Monday, January 5, 2009

Taxes and Spending

Note to Hardball: In this segment your Republican and Democratic guests are arguing over an economic point that is theoretically moot. Maybe that's the beauty of it. In terms of economic impact of a tax cut (in both the "liberal" Keynesian and "conservative" neoclassical schools of thought) is the same as an increase in transfer payments (consumption subsidies). Similarly, an increase in transfer payments is the same as a tax cut. Spending is only "spending" (in terms of having different multiplier effects) if it involves a direct government purchase of goods and services, which transfers/tax cuts/negative taxes do not. Even better if those goods and services have some theoretical possibility of being "public goods" or generating "externalities" or "network effects" as investments in education, infrastructure, or even the military and health care, might.

2 comments:

  1. Anonymous6/1/09 12:07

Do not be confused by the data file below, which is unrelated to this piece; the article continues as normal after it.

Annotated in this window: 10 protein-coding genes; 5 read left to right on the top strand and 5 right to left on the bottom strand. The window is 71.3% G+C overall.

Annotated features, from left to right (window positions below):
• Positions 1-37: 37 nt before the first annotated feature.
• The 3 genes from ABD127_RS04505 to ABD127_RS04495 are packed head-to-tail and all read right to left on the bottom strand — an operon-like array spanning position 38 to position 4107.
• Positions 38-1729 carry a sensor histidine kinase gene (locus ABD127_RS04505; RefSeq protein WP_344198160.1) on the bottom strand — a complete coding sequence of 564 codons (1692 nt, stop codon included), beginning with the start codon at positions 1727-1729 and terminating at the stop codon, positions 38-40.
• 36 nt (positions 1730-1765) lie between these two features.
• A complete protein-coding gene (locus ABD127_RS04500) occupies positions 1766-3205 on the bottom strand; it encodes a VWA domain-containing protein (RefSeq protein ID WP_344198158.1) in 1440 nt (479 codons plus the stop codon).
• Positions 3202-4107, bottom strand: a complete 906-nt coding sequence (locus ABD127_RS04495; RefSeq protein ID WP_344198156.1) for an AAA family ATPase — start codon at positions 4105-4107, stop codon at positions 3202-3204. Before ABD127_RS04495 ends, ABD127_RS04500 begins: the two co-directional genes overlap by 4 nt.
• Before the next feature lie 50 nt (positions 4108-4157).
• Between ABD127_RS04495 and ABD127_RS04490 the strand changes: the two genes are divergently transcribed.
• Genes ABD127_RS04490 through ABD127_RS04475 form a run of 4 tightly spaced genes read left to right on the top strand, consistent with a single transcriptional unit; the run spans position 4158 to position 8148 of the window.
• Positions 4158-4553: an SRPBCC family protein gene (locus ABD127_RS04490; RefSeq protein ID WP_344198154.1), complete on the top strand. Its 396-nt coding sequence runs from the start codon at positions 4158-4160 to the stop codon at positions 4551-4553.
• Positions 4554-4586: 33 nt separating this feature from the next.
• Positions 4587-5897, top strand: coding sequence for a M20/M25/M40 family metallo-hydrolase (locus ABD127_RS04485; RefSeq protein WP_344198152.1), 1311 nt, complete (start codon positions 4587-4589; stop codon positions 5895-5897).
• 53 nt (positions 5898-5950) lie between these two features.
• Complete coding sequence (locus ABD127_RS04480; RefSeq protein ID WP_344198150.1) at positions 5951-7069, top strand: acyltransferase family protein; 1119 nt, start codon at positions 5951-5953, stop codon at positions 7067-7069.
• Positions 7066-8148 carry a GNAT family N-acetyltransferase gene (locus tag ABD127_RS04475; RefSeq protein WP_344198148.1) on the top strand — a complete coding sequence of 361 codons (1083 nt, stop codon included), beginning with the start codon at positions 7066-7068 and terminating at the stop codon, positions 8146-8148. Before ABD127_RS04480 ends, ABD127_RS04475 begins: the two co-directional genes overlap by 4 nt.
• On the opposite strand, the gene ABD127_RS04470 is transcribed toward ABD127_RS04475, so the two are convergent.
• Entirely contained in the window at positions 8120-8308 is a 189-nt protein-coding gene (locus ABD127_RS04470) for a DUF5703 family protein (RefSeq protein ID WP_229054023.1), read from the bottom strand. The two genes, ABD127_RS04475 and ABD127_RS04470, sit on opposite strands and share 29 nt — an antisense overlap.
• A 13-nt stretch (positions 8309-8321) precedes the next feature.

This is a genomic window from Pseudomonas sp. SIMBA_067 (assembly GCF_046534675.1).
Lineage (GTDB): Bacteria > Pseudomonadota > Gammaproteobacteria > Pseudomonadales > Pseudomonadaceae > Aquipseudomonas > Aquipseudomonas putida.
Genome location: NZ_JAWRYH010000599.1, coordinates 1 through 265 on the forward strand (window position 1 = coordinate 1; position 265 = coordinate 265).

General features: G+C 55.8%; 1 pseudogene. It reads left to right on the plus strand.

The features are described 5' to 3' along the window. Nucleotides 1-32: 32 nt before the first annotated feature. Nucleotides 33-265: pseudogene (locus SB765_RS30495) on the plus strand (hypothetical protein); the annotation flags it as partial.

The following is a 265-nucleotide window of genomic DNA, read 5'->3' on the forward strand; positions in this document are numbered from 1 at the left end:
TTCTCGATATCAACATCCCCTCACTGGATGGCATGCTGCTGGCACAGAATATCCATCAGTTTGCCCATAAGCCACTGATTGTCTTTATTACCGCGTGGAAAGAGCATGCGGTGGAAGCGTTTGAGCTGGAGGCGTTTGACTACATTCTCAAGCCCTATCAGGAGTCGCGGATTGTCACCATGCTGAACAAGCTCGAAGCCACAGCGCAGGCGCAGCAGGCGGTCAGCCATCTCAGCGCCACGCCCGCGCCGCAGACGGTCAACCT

When the government takes money from one person and gives it to another, it is stealing. But stealing is theoretically moot, to an economist. But it is not moot to most people.

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  2. That's an interesting, if extreme and deliberately provacative point. Probably everyone has their own philosophical "line" for the extent to which government can or should be involved with promoting the safety security, and general well-being of its constituents. For example, is it stealing if the government uses my tax dollars to spend more on the police, or on roads, or on public education than I would personally prefer? No, because, in a democracy, by voting I've stated my public willingness to be party to the social contract that comes out of that process. Otherwise, we resort to anarchy or revolution. Are you bringing a revolution, "anonymous?"

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